US Secret Service, marines hired 20 women
Washington - About 20 women were brought to the hotel in Colombia where Secret Service agents were accused of inviting prostitutes back to their rooms, a US lawmaker said on Tuesday after being briefed on the widening scandal.
Senator Susan Collins, the ranking Republican on the Homeland Security and Governmental Affairs Committee, said she was briefed by Secret Service director Mark Sullivan late on Monday on the events at last weekend's summit attended by US President Barack Obama.
"He told me that there are 11 Secret Service agents and officers involved," she said in a statement.
"Some 20 women foreign nationals were brought to the hotel in [Colombia], but allegedly marines were involved with the rest."
She later told reporters that some of the agents involved "were uniformed personnel who are assigned to building security. Others were these specialised agents who do security details."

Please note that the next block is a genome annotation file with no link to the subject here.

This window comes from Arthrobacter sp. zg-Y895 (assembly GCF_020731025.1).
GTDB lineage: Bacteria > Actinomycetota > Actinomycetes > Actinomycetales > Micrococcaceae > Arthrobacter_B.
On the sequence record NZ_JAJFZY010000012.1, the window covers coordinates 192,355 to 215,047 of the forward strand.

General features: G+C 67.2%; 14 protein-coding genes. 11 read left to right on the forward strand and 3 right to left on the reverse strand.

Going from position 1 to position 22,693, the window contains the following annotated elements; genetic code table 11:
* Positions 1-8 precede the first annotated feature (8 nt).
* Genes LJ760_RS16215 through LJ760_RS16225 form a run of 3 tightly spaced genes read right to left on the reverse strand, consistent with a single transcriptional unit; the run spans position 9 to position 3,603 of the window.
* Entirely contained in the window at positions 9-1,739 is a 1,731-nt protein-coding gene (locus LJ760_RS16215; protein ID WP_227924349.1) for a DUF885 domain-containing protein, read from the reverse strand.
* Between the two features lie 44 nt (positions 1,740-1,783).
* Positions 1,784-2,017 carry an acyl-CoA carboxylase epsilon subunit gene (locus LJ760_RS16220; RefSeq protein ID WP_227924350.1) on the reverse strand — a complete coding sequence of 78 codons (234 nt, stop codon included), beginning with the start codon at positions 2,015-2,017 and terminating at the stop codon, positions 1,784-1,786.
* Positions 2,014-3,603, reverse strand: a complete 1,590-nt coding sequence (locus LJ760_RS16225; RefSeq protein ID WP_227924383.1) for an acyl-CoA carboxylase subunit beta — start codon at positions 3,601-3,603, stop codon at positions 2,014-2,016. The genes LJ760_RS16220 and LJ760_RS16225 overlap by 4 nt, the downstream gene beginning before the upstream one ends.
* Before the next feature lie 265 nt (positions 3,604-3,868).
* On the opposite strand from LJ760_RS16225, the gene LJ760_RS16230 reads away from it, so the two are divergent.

The agents were pulled back to headquarters in Washington after claims that US personnel invited prostitutes to their rooms, proved an embarrassment at the Summit of the Americas.
"Director Sullivan is rightly appalled by the actions of these Secret Service personnel and is pursuing a vigorous internal investigation," Collins said, adding that Sullivan told her that all agents involved "have been interviewed".
The Pentagon said earlier that more than five US military personnel were also being investigated over alleged misconduct in the resort of Cartagena, the summit's host city.
Dispute over payment
The US source said on condition of anonymity that the agents, who have been placed on administrative leave, had their security clearances suspended pending an investigation into the allegations.
Collins said she put several questions to Sullivan.
"Who were these women? Could they have been members of groups hostile to the United States? Could they have planted bugs, disabled weapons, or in any other ways jeopardised security of the president or our country?"
Obama said on Sunday that he expected a "rigorous" investigation into the alleged scandal, warning he would be "angry" if the claims - reportedly also involving a dispute over payment to a prostitute - were proven true.
The military is conducting a separate probe and has confined the service members involved to their barracks.
None of the Secret Service personnel involved - both agents and uniformed officers - was assigned to Obama's personal security detail.